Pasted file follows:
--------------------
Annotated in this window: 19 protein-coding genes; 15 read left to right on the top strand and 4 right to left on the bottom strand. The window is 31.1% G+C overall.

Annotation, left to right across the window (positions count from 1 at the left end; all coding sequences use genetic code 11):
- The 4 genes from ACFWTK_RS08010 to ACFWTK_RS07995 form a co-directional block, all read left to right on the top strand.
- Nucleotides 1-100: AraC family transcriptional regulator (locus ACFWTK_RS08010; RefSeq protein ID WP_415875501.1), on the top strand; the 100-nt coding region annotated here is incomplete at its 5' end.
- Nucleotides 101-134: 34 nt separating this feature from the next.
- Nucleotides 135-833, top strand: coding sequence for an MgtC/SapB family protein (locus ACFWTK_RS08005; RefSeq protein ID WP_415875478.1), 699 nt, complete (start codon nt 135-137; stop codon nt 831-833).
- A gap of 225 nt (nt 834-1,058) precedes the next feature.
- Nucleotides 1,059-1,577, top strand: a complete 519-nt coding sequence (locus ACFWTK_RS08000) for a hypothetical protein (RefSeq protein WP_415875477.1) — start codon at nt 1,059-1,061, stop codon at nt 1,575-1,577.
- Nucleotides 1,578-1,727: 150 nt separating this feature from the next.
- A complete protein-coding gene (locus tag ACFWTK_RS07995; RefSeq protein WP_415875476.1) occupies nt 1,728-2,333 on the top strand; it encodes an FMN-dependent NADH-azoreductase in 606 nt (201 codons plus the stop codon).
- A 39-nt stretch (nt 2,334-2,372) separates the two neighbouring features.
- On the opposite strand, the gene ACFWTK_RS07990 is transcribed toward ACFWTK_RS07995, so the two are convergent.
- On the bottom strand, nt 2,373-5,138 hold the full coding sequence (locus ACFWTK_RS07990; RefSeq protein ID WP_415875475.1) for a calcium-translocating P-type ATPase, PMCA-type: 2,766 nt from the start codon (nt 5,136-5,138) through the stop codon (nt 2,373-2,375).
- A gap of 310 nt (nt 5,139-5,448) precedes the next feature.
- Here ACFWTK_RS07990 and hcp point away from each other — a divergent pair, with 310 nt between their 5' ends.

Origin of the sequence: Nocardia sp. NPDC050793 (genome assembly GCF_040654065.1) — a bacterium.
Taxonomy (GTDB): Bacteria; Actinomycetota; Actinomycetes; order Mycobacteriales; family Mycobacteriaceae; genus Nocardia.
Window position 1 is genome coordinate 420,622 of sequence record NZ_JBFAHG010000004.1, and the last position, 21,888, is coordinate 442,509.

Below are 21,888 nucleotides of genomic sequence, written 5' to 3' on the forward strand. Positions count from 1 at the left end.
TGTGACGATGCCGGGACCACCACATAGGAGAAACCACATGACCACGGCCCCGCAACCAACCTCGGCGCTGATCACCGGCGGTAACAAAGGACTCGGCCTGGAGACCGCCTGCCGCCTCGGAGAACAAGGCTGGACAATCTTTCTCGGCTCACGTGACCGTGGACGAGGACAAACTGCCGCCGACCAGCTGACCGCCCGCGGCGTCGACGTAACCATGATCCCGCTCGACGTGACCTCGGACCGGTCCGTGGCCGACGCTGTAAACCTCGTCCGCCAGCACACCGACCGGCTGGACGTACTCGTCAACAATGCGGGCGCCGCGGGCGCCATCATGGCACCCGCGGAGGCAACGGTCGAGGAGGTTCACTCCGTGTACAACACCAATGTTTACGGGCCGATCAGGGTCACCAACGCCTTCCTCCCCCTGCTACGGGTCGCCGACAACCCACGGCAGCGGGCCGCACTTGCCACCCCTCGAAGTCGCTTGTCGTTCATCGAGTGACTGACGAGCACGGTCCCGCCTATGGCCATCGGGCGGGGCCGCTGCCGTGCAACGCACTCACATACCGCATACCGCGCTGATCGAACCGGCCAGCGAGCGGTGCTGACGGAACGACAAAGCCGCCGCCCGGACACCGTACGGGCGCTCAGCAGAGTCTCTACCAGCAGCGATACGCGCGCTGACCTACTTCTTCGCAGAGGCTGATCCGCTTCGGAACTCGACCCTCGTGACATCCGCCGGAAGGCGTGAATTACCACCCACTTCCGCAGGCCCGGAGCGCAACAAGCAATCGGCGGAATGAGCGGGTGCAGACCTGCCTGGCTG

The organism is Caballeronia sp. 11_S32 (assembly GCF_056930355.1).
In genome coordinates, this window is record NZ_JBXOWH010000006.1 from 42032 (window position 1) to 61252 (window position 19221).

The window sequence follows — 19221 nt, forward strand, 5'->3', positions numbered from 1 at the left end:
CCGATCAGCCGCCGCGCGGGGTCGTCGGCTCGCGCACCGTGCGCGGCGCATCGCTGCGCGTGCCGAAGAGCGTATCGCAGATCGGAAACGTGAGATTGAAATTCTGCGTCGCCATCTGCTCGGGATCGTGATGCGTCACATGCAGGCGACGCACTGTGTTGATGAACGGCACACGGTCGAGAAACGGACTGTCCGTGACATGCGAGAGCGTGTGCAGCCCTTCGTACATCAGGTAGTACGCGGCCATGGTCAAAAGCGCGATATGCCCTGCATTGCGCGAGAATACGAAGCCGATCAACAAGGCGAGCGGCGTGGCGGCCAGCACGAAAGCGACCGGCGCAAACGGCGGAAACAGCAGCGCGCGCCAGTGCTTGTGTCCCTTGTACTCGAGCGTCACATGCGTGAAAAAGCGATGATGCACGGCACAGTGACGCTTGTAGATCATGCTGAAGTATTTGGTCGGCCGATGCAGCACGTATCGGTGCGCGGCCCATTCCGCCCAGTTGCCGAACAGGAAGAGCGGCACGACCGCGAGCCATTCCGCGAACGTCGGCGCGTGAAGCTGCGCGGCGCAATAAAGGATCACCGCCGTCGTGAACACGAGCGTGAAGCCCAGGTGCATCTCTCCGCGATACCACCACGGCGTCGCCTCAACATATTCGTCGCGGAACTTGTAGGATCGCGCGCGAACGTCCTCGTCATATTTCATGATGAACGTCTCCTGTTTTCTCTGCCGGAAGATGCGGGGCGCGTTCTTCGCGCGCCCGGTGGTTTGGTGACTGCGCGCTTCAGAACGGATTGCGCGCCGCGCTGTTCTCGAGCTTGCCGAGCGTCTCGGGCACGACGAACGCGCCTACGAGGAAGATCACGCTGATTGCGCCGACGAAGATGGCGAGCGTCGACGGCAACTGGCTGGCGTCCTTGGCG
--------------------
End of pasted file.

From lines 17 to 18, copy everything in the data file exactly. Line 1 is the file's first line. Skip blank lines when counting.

Taxonomy (GTDB): Bacteria; Actinomycetota; Actinomycetes; order Mycobacteriales; family Mycobacteriaceae; genus Nocardia.
Window position 1 is genome coordinate 420,622 of sequence record NZ_JBFAHG010000004.1, and the last position, 21,888, is coordinate 442,509.